Another major misconception: If you’re diagnosed with metastatic cancer after being treated for an early-stage breast cancer, you must have chosen the wrong treatment regimen or it wasn’t aggressive enough. But between 20% and 30% of people with an earlier-stage breast cancer will eventually go on to develop MBC — and there’s often no good explanation as to why. And it can happen to anyone. Treatments can reduce the risk of recurrence, but they can’t eliminate it.
As Illimae of Houston notes: “[People think] that a stage IV diagnosis equals negligence on the part of the patient. In my case, it had spread before I ever felt a lump. I felt it Saturday and saw my doc on Monday, I ignored nothing, sometimes it just happens that fast.”
Shetland Pony adds: “‘If she has MBC, she must have done something wrong — like not get a mammogram, not follow her treatment, not live a healthy lifestyle.’ Sorry to pop your bubble of security, but people can do everything ‘right’ and still get MBC. Yup, that means you are vulnerable too.”
Myth #6: Metastatic breast cancer is a single type of cancer that will be treated the same way for every person.
The label “metastatic” contributes to the myth that it is one kind of breast cancer. But like earlier-stage breast cancers, stage IV cancers can have different characteristics that will guide treatment choices. They can test positive or negative for hormone receptors and/or an abnormal HER2 gene — the gene that causes the cells to make too many copies of HER2 proteins that can fuel cancer growth. These test results guide treatment choices.
For triple-negative stage IV cancers — meaning they test negative for hormone receptors and an abnormal HER2 gene — testing for PD-L1 is becoming more common. PD-L1 is a “checkpoint protein” found on the surface of healthy cells that prevents the body’s immune system T-cells from attacking them. Some breast cancer cells also have large amounts of PD-L1 on their surfaces, which helps shield them from the body’s immune response. Newer immunotherapies are being used to treat PD-L1-positive MBC.
Furthermore, treatment choices can depend on a person’s age, overall health, and whether there are other medical conditions present.
The bottom line? Treatments vary. DivineMrsM of Ohio says it well: “There is the misconception … that there is one standardized treatment for every case of MBC, like a ‘one size fits all.’ But there are different approaches and it can’t always be said that one approach is better than another. Most people don’t realize [there are] different subcategories of this disease.”
Myth #7: When breast cancer travels to the bone, brain, or lungs, it then becomes “bone cancer,” “brain cancer,” or “lung cancer.”
Not true. Breast cancer is still breast cancer, wherever it travels in the body. However, the characteristics of the cells can change over time. For example, a breast cancer that tested negative for hormone receptors or an abnormal HER2 gene might test positive when it moves to another part of the body, or vice versa (positive can become negative). “Keep in mind that the cancer cells are trying to survive in the body, so they can change,” says Dr. Gupta. “We always emphasize rechecking the biology.”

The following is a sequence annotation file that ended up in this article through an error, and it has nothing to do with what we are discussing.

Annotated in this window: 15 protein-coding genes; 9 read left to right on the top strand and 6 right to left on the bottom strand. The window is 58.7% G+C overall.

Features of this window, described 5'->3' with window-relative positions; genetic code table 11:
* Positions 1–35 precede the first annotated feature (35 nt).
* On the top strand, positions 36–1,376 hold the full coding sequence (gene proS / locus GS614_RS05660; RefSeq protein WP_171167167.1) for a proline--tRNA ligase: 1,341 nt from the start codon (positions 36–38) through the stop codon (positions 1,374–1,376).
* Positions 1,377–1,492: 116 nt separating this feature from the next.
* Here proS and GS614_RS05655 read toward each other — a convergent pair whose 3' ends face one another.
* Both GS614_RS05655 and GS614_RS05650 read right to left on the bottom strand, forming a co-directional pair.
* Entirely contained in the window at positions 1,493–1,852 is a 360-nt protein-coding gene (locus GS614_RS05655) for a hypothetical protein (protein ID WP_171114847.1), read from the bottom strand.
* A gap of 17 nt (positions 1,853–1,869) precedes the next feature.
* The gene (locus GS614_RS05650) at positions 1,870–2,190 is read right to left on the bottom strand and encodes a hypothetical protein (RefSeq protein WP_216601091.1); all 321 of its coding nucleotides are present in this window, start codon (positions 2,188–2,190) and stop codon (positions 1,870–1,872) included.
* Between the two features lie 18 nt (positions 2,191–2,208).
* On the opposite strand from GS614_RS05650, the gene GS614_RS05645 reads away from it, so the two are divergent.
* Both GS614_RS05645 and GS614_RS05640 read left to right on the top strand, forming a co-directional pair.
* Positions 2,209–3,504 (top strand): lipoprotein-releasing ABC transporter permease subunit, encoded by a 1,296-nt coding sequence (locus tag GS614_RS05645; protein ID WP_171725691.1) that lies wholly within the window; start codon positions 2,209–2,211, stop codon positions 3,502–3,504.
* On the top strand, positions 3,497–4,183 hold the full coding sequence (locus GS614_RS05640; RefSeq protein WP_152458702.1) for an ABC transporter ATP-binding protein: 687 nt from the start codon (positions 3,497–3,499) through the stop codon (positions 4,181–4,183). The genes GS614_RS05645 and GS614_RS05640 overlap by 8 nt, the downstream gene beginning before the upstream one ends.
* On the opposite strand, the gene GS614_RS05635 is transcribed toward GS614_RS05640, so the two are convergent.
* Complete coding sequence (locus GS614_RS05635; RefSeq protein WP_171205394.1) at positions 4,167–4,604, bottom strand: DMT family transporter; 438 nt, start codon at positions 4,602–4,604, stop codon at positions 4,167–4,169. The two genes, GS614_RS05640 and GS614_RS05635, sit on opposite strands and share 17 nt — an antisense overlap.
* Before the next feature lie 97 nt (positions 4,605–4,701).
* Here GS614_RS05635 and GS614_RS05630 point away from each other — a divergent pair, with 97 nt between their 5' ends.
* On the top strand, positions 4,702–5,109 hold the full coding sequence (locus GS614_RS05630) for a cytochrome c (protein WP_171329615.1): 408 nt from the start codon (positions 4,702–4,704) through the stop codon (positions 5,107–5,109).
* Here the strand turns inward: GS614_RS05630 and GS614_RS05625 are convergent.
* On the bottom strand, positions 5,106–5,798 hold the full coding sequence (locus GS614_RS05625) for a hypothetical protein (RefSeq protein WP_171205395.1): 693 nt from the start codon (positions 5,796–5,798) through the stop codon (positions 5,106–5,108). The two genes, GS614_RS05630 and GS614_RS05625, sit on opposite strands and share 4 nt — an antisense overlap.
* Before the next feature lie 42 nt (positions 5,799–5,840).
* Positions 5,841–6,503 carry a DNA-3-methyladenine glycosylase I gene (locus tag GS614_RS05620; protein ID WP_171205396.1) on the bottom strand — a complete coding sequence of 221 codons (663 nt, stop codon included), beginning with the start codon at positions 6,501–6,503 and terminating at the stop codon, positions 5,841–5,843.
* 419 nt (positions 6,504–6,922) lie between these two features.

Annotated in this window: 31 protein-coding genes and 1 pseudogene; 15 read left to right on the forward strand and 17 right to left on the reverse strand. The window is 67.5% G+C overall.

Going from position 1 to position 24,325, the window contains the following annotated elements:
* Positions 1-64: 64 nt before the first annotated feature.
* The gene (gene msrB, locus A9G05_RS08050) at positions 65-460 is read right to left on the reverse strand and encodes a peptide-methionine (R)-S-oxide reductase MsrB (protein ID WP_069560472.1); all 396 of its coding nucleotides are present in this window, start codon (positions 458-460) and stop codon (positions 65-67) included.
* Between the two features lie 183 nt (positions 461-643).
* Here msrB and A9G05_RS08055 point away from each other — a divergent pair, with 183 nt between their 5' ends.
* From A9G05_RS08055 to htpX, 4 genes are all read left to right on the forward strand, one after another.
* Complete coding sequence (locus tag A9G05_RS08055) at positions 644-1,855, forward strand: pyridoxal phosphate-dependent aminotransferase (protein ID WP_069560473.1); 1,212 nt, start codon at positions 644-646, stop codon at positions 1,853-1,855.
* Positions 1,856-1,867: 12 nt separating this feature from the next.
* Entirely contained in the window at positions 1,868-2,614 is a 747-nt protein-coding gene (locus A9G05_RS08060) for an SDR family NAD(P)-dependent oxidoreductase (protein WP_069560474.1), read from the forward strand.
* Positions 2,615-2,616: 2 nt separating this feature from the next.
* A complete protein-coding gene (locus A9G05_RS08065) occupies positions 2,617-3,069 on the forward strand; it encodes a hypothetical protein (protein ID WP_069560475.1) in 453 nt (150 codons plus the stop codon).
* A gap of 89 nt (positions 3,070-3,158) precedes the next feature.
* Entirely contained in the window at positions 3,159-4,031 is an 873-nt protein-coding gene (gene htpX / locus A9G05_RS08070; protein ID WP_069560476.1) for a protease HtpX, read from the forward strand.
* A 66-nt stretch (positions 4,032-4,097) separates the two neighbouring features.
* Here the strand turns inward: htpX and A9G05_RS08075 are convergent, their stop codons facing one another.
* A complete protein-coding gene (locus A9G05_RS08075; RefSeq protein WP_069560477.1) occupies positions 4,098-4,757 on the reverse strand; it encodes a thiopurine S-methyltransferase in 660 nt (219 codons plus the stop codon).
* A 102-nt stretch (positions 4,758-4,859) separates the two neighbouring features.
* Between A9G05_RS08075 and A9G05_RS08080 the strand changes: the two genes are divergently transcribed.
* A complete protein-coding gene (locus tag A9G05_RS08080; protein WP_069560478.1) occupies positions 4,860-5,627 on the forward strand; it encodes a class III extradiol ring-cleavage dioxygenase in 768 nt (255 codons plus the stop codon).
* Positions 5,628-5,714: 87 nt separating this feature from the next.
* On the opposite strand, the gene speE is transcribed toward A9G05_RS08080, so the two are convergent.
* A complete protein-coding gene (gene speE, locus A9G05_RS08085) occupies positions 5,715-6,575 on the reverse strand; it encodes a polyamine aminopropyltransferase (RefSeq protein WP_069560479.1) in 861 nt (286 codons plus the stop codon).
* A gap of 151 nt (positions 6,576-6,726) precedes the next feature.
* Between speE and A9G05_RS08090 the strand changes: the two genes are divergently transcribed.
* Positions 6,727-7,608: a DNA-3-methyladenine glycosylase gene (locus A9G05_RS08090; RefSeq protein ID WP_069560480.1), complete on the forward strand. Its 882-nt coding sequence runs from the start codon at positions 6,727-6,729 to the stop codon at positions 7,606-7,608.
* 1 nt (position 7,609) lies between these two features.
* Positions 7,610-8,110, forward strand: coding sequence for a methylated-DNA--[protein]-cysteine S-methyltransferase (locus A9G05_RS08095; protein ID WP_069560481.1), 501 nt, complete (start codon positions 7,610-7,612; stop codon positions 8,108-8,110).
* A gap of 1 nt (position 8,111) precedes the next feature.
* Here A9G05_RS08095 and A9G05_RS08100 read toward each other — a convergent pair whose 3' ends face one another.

Myth #8: If an earlier-stage breast cancer is going to recur as metastatic breast cancer, it will happen within 5 years of the original diagnosis.
Ninety percent of MBC diagnoses occur in people who have already been treated for an earlier-stage breast cancer. Many people are under the impression that remaining cancer-free for 5 years means that a metastatic recurrence can’t happen. However, distant recurrences can occur several years or even decades after initial diagnosis. Factors such as original tumor size and the number of lymph nodes involved can help predict the risk of recurrence.
For example, a 2017 survey of 88 studies involving nearly 63,000 women diagnosed with early-stage, hormone-receptor-positive breast cancer found that the risk of distant recurrence within 20 years ranged from 13% to 41%, depending on tumor size and lymph node involvement.1
As KatyK of Idaho comments: “[There is a misconception] that you are ‘cured’ if you are cancer-free 5 years after initial diagnosis. I fell for that one myself. When I was diagnosed with MBC 12 years after [my] initial diagnosis I was shocked. I thought I was cured, which to me means all better. Nope! Not even sure medically what ‘cured’ means.”
Myth #9: The mental and emotional experience of people with MBC is the same as that of earlier-stage patients.
People with MBC report hearing comments such as, “At least you have a ‘good’ type of cancer,” “Aren’t you glad so much research on breast cancer has been done?,” “Fortunately you have so many options.” These might comfort people with early-stage breast cancer, who can look forward to one day finishing treatment and moving on — but people with MBC don’t have that luxury. They know they will be in treatment for the rest of their lives. They also know that their life is likely to be shorter than they’d planned.
Mentally and emotionally, people with MBC have a completely different experience. “For them, the whole ‘ringing the bell’ idea [to celebrate the end of treatment] does not work,” says Dr. Gupta. “I have patients who are coming in once a week and have to plan their lives around their treatment. The whole ‘pink brigade’ idea is very upsetting to them.”
Fortunately, more and more people with MBC are speaking up and calling attention to how their experience differs from that of people with earlier-stage breast cancer. People with MBC live with cancer always in the background of their lives, but with new and emerging therapies, many are living longer and maintaining their quality of life.
As DivineMrsM of Ohio says, “While the advertisements for drugs like Ibrance and Verzenio are too glossy and perfect to show the true realities of dealing with MBC, in a way, they may help educate people that newer forms of treatment for breast cancer are now available, and if that treatment is effective, those with MBC can lead a somewhat normal life, participating in regular activities.”
Clearly, the experience of metastatic breast cancer is quite different from early-stage breast cancer. But there are so many patients who understand just what you’re going through. Read more about Living with Metastatic Breast Cancer and join our discussion forum for people with stage IV/metastatic disease.
Written by: Kristine Conner, contributing writer
Reviewed by: Sameer Gupta, M.D., MPH, medical oncologist, Bryn Mawr Hospital, Bryn Mawr, PA
Pan H, et al. New Engl J Med. 2017; 377:1836-1846. Available at: https://www.nejm.org/doi/full/10.1056/NEJMoa1701830